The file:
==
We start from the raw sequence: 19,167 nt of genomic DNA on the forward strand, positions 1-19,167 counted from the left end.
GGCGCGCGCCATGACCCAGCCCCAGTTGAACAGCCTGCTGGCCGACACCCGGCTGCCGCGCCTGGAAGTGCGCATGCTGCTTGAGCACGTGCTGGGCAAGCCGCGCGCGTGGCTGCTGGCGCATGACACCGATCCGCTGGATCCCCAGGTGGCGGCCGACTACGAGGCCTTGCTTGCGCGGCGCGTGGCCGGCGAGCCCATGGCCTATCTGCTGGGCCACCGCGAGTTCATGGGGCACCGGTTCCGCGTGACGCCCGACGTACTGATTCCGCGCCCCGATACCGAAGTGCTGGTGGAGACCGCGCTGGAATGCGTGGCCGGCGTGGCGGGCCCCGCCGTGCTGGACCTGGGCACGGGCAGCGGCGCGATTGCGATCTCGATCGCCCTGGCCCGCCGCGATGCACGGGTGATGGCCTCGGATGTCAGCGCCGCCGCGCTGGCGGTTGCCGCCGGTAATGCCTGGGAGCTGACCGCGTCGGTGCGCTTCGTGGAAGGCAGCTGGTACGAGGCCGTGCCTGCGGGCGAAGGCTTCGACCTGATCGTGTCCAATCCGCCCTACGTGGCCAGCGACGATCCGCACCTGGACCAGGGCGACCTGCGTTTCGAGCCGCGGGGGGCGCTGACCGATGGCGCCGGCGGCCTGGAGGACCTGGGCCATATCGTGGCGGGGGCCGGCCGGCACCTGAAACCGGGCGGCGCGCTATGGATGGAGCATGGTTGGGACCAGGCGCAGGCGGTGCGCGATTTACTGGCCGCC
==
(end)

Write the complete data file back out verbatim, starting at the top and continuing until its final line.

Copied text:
We start from the raw sequence: 19,167 nt of genomic DNA on the forward strand, positions 1-19,167 counted from the left end.
GGCGCGCGCCATGACCCAGCCCCAGTTGAACAGCCTGCTGGCCGACACCCGGCTGCCGCGCCTGGAAGTGCGCATGCTGCTTGAGCACGTGCTGGGCAAGCCGCGCGCGTGGCTGCTGGCGCATGACACCGATCCGCTGGATCCCCAGGTGGCGGCCGACTACGAGGCCTTGCTTGCGCGGCGCGTGGCCGGCGAGCCCATGGCCTATCTGCTGGGCCACCGCGAGTTCATGGGGCACCGGTTCCGCGTGACGCCCGACGTACTGATTCCGCGCCCCGATACCGAAGTGCTGGTGGAGACCGCGCTGGAATGCGTGGCCGGCGTGGCGGGCCCCGCCGTGCTGGACCTGGGCACGGGCAGCGGCGCGATTGCGATCTCGATCGCCCTGGCCCGCCGCGATGCACGGGTGATGGCCTCGGATGTCAGCGCCGCCGCGCTGGCGGTTGCCGCCGGTAATGCCTGGGAGCTGACCGCGTCGGTGCGCTTCGTGGAAGGCAGCTGGTACGAGGCCGTGCCTGCGGGCGAAGGCTTCGACCTGATCGTGTCCAATCCGCCCTACGTGGCCAGCGACGATCCGCACCTGGACCAGGGCGACCTGCGTTTCGAGCCGCGGGGGGCGCTGACCGATGGCGCCGGCGGCCTGGAGGACCTGGGCCATATCGTGGCGGGGGCCGGCCGGCACCTGAAACCGGGCGGCGCGCTATGGATGGAGCATGGTTGGGACCAGGCGCAGGCGGTGCGCGATTTACTGGCCGCC